Nigeria ranked 47th out of 182 countries on the Global Cybersecurity Index for 2020 and occupied the fourth position in Africa.
The GCI is an initiative of the International Telecommunication Union, the United Nations specialised agency for Information and Communications Technology. It was first launched in 2015 by the ITU to measure the commitment of 193 ITU member states and the State of Palestine to cybersecurity.
It was to serve as means to help the member states identify areas of improvement and encourage countries to take action, through raising awareness on the state of cybersecurity worldwide. The evolution of cybersecurity risks, priorities, and resources has also led GCI to adapt to give an accurate snapshot of cybersecurity measures taken by countries.
Mauritius, Tanzania, and Ghana are the top three nations in Africa, while Nigeria, Kenya, Benin, Rwanda, South Africa, Uganda, and Zambia make up the top 10 African countries.
According to the report, in 2007, there were a billion people online, and the amount of data created was about 255 exabytes. With the advent of smartphones, and social media there are now about, 3.5 billion people online with about 44 zettabytes amount of data created.
The report said as the COVID-19 pandemic began to take hold in April 2020, Internet traffic increased by 30 per cent. From telecommuting to remote learning, technology played a key role in keeping people connected, and for the digital age to realise its potential, a trusted and safe cyberspace must be key.
“Global losses due to cybercrime is estimated from as low as $1tn in 2020, to as high as $6tn in 2021,” the report said.
Based on the report, the World Economic Forum estimates that approximately one million people go online for the first time each day, and two-thirds of the global population owns a mobile device. And while the advantage of digital technology brings immense economic and societal benefits, cyber risks can quickly erode the benefits of digitalization.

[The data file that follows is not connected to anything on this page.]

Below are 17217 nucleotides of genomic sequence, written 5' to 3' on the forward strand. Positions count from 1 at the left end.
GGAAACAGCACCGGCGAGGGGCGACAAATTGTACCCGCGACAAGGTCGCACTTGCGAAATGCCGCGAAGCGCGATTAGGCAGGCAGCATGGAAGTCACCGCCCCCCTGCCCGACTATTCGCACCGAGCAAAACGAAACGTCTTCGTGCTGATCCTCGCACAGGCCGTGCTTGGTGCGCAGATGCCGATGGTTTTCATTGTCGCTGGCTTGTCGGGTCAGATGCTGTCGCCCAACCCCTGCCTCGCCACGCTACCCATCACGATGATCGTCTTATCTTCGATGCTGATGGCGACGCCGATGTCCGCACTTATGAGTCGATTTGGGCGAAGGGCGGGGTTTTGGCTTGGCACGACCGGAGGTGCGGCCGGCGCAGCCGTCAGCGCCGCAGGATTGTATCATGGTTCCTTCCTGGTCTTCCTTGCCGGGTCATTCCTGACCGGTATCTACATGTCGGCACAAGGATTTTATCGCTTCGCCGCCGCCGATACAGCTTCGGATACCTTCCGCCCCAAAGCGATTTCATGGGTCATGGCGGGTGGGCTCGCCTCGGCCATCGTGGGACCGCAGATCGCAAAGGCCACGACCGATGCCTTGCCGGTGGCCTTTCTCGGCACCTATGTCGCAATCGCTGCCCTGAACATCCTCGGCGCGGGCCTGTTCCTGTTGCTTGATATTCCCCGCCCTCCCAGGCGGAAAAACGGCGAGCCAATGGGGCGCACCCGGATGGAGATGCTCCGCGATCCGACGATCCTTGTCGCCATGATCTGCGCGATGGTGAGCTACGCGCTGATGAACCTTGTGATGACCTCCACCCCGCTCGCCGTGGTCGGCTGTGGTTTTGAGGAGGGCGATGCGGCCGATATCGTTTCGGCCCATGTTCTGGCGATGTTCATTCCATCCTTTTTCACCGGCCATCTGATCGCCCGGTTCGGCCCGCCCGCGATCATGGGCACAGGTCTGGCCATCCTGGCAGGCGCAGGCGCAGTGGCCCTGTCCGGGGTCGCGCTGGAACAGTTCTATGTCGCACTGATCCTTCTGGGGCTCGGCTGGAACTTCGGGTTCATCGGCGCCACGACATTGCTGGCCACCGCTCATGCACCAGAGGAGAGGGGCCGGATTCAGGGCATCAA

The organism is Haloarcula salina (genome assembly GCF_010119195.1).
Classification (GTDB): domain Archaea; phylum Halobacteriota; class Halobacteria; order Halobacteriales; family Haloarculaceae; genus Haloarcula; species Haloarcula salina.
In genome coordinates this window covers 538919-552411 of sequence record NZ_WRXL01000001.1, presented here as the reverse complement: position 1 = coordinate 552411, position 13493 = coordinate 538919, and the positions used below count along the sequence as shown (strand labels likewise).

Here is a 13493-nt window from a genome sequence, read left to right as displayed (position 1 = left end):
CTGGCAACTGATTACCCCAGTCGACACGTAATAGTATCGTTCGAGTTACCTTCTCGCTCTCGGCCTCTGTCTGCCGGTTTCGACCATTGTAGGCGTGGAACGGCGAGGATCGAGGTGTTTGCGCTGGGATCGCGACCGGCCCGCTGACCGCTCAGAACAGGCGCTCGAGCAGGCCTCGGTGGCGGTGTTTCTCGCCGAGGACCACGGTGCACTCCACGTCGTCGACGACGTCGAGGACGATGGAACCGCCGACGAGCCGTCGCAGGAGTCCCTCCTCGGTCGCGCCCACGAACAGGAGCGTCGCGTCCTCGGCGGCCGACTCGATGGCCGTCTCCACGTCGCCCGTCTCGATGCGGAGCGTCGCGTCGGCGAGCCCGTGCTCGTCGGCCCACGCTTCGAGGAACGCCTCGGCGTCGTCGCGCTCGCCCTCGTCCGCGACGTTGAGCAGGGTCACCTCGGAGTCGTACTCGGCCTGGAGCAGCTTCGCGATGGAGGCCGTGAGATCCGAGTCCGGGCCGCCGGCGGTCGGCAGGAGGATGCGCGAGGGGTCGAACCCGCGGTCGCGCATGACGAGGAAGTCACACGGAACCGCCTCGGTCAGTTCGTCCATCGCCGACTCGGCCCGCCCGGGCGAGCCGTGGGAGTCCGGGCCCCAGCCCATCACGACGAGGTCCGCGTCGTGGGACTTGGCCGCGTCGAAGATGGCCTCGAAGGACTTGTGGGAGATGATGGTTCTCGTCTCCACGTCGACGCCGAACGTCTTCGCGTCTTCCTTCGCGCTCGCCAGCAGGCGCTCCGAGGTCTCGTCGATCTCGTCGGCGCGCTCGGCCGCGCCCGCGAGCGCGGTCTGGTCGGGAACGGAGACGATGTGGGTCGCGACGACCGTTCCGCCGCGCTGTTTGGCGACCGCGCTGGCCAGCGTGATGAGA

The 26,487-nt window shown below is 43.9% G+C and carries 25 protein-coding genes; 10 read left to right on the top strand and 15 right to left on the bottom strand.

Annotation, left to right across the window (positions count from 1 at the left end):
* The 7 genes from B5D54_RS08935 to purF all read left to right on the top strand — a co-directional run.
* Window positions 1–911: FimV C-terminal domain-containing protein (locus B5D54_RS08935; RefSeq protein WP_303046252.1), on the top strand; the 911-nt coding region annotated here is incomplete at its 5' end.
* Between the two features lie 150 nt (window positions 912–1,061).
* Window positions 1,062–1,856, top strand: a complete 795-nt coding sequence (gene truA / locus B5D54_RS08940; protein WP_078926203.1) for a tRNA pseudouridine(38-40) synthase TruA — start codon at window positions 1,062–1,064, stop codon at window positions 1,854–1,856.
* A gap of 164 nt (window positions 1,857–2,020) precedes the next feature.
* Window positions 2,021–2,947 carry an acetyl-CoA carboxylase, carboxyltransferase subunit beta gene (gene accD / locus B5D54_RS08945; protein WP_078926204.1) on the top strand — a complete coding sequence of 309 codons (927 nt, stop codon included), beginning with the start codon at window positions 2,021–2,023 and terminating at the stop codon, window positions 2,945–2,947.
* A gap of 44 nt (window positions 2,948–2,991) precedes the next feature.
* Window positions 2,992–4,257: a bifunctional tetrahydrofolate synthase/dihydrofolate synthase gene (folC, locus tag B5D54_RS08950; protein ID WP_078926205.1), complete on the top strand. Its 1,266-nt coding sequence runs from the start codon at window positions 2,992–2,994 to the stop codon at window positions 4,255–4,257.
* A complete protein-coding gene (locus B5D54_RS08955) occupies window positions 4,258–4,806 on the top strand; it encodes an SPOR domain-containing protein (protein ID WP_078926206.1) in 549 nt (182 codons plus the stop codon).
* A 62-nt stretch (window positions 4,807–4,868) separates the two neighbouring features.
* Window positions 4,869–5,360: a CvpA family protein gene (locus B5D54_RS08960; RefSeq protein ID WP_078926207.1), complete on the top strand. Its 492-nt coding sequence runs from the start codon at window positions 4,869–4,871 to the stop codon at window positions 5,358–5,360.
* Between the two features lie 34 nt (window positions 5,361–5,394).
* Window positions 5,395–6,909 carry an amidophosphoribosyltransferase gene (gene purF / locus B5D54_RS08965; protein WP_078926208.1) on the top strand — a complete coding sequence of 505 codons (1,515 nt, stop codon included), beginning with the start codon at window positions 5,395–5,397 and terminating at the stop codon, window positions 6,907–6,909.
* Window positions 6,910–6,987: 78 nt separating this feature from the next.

Countries that rank low on GCI are more likely to be least developed countries and to have a high percentage of their populations unconnected. As more people in these countries begin to become more connected, they would need support to develop cybersecurity capacity to better respond to threats.
However, countries like this are likely to face resource challenges in bridging their cyber-capacity gap, including a lack of institutional knowledge, policy limitations, skills shortages, among others to protect their ICT systems, both physically and virtually.
The report said that there would be 3.5 million to 4 million cybersecurity jobs left unfilled globally in 2021.
It said despite this gap, a significant number of countries were yet to develop sector-specific training, and over 50 per cent of countries lack programmes tailored towards specific sectors or professions such as law enforcement, legal actors, Small and medium-sized enterprises, private companies, and government officials.
According to the report, cybersecurity is continually evolving, behaviours, and practices. It said when the Sustainable Development Goals come to maturity in 2030, 90 per cent of the projected world population, or 7.5 billion people, are projected to be online, with an estimated 24.1 billion to 125 billion Internet of Things devices connected.
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